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I hadn't thought about the movie "Matrix" when I wrote this question.

From the little I know, I know that humans produce electrical charges to contract muscles and also in other tasks (such as detecting touch, taste, smell, making thoughts in the brain, etc). But these electrical impulses are very weak, small and fast.

I imagine that it is not possible to energize a machine society as in "Matrix", but would it be possible to energize prostheses or at least fill a battery over time? (let's just say, an arm prosthesis or an electronic night vision goggles)

Of course, this would only be possible if these electrical impulses could be connected to wiring, as this tiny electricity produced by the body is made through a chemical reaction that occurs at the cellular level.

If it is possible to extract electricity from the human body in significant amounts, what would I need to do to achieve it? Put literally power outlets in places close to the muscles, backbone and brain?

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    $\begingroup$ How do you mean significant? To achieve what (quantitativly speaking)? Prostheses such as the tip of a little finger's movement, which let's face it is hardly used much - or more along the lines of artificial legs for running marathons. What are the parameters here? Or are you talking about prosthetic senses.... they might need less power. Can you be specific please. $\endgroup$ Apr 15, 2021 at 1:09
  • $\begingroup$ @Draft85 done, sorry for the trouble. $\endgroup$
    – Fulano
    Apr 15, 2021 at 1:20
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    $\begingroup$ Body powered implants exist, but they are very low energy devices, like cardiac pacemakers. They also don't collect energy from nerve impulses, but use things like body motion to generate power. universityofcalifornia.edu/news/… $\endgroup$
    – jamesqf
    Apr 15, 2021 at 3:39
  • $\begingroup$ What do you want are not humans but electric eel's $\endgroup$
    – MolbOrg
    Apr 15, 2021 at 9:49
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    $\begingroup$ @NetoAnanias, one is supposed to accept edits which improve a post, not those which add noise. $\endgroup$
    – L.Dutch
    Apr 15, 2021 at 11:22

2 Answers 2

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From the little I know, I know that humans produce electrical charges to contract muscles

Your premise is wrong.

Electrical pulses in human body do not directly energize muscles, they just carry the signals between the brain and the muscle.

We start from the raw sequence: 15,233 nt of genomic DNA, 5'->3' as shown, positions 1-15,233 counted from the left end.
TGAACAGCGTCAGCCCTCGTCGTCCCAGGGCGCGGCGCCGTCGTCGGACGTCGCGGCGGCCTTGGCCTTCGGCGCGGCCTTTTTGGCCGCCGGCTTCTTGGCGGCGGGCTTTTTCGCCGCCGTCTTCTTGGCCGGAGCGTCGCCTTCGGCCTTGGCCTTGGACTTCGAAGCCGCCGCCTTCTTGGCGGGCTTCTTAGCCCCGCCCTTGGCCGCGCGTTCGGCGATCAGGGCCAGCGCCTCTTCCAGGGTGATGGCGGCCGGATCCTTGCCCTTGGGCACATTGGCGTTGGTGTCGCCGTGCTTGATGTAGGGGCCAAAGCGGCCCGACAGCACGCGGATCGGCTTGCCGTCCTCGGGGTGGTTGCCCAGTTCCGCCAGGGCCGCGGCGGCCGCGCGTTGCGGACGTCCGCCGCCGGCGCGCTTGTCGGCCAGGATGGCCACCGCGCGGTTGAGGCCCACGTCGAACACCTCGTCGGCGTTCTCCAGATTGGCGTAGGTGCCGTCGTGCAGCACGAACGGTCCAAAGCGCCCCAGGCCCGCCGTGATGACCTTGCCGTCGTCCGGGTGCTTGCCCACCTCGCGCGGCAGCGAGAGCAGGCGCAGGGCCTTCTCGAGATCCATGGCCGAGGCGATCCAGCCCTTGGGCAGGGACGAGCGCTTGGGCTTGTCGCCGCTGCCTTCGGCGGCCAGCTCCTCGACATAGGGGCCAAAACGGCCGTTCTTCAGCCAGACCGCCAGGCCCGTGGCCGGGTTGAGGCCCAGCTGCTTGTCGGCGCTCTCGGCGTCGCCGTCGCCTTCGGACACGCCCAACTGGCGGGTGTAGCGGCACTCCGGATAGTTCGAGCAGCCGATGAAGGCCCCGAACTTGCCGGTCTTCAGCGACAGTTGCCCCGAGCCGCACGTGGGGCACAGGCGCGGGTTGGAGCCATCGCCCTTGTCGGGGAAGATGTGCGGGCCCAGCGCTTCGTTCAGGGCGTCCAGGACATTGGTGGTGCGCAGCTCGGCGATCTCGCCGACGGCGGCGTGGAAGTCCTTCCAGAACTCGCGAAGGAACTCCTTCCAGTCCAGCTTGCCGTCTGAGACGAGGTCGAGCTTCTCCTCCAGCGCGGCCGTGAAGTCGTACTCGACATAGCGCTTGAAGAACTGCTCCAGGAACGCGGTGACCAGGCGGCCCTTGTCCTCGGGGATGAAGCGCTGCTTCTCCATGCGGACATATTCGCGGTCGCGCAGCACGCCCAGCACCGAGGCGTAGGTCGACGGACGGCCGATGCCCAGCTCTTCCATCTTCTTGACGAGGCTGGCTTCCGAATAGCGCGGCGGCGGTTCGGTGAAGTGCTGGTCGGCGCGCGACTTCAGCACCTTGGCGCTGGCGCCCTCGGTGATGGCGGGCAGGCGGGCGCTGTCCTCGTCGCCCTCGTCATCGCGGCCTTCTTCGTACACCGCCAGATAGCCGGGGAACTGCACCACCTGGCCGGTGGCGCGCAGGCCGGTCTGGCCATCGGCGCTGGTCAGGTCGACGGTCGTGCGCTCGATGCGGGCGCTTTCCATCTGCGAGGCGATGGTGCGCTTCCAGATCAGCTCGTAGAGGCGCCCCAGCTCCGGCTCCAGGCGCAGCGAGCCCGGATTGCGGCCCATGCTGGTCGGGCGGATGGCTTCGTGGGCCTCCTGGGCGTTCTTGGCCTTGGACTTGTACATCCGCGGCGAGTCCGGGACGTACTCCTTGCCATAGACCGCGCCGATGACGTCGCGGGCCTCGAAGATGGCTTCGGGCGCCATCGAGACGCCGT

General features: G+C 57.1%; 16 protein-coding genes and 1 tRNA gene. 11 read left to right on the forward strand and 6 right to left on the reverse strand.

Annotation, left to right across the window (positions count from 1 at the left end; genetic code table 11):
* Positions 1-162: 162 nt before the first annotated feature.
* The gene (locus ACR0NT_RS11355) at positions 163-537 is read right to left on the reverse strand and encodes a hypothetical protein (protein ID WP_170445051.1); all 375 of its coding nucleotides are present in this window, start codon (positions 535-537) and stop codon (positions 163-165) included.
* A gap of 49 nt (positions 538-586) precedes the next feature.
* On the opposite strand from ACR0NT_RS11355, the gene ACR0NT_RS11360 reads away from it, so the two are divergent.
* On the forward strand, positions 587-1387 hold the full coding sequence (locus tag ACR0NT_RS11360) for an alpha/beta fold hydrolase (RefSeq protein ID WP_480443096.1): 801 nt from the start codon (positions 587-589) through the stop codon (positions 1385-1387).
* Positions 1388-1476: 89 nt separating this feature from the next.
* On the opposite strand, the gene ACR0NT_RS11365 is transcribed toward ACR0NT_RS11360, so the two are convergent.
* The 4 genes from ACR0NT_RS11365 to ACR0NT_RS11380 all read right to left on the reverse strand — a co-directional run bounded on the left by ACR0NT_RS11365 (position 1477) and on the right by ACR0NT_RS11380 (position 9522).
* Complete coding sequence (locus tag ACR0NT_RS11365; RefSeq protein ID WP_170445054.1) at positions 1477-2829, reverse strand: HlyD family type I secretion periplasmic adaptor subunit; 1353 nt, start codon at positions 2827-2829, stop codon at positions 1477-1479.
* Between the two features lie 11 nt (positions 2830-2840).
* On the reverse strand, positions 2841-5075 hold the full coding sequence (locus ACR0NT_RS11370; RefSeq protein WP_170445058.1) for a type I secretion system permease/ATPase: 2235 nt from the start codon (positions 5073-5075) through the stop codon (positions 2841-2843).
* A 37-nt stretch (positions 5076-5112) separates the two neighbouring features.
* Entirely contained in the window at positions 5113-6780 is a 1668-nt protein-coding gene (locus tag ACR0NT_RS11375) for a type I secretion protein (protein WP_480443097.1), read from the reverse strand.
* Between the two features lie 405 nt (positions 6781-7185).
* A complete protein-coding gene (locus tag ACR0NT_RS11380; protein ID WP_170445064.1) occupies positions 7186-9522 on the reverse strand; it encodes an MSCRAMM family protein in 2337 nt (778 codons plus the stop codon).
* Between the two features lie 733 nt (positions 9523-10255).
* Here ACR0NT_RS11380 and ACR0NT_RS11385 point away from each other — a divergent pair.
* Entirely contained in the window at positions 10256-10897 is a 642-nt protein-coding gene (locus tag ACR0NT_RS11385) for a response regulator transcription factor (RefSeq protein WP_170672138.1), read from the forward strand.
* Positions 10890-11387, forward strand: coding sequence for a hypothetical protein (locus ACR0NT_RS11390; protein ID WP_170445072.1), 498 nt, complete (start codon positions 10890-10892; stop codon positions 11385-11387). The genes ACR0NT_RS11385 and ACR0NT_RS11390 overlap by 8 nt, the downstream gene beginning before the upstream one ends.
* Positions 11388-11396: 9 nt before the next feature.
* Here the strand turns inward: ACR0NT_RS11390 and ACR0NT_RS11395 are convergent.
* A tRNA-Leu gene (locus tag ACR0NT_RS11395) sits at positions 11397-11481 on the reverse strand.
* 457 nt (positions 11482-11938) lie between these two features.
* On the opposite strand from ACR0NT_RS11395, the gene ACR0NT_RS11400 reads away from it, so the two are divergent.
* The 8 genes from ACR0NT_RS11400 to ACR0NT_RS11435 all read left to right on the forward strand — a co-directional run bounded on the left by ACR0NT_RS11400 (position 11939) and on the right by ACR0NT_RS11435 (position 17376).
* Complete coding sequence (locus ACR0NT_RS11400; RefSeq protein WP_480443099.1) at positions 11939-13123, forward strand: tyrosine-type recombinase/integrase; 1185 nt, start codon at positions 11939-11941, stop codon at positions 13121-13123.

The actual energy source is this molecule, called ATP

ATP molecule

Adenosine triphosphate (ATP) is an organic compound and hydrotrope that provides energy to drive many processes in living cells, such as muscle contraction, nerve impulse propagation, condensate dissolution, and chemical synthesis. Found in all known forms of life, ATP is often referred to as the "molecular unit of currency" of intracellular energy transfer.

To give you an example, when a cyclist is producing 300 W peak power, that is not the power coming from electric pulses, but from chemical energy.

To compare it with the power coming from a nerve pulse, consider that it has a potential of few mV and a current of, to be generous, some nA. This gives a power of some pW ($10^{-12})$. Even the nervous pulses of the entire world population taken together won't be enough to supply the cyclist.

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    $\begingroup$ I think what OP is saying is that the electric impulses are energy and whether you could collect this energy. Similar to trying to accumulate the energy in the dry switching high impedance signals of the GPIO on a microcontroller. $\endgroup$
    – DKNguyen
    Apr 15, 2021 at 3:01
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    $\begingroup$ @DKNguyen I think you're right, but the OP shouldn't watch The Matrix with an un-sceptical eye. L.Dutch's frame challenge is correct. $\endgroup$ Apr 15, 2021 at 3:47
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YES it is possible to harvest electrical energy from nerve impulses.

NO "significant" would not be a good word to use for the quantity.

"Barely detectable" would be a better description. The electrical component of nerve impulses is only about 55-70 millivolt, and it is a short duration event lasting at most a second or two, followed by a rest period to recharge the membranes generating the potential.

You would get dozens of times more energy from simple movement of the body, and many thousands of times more if you access the body chemistry as a fuel source, the same way that muscles do.

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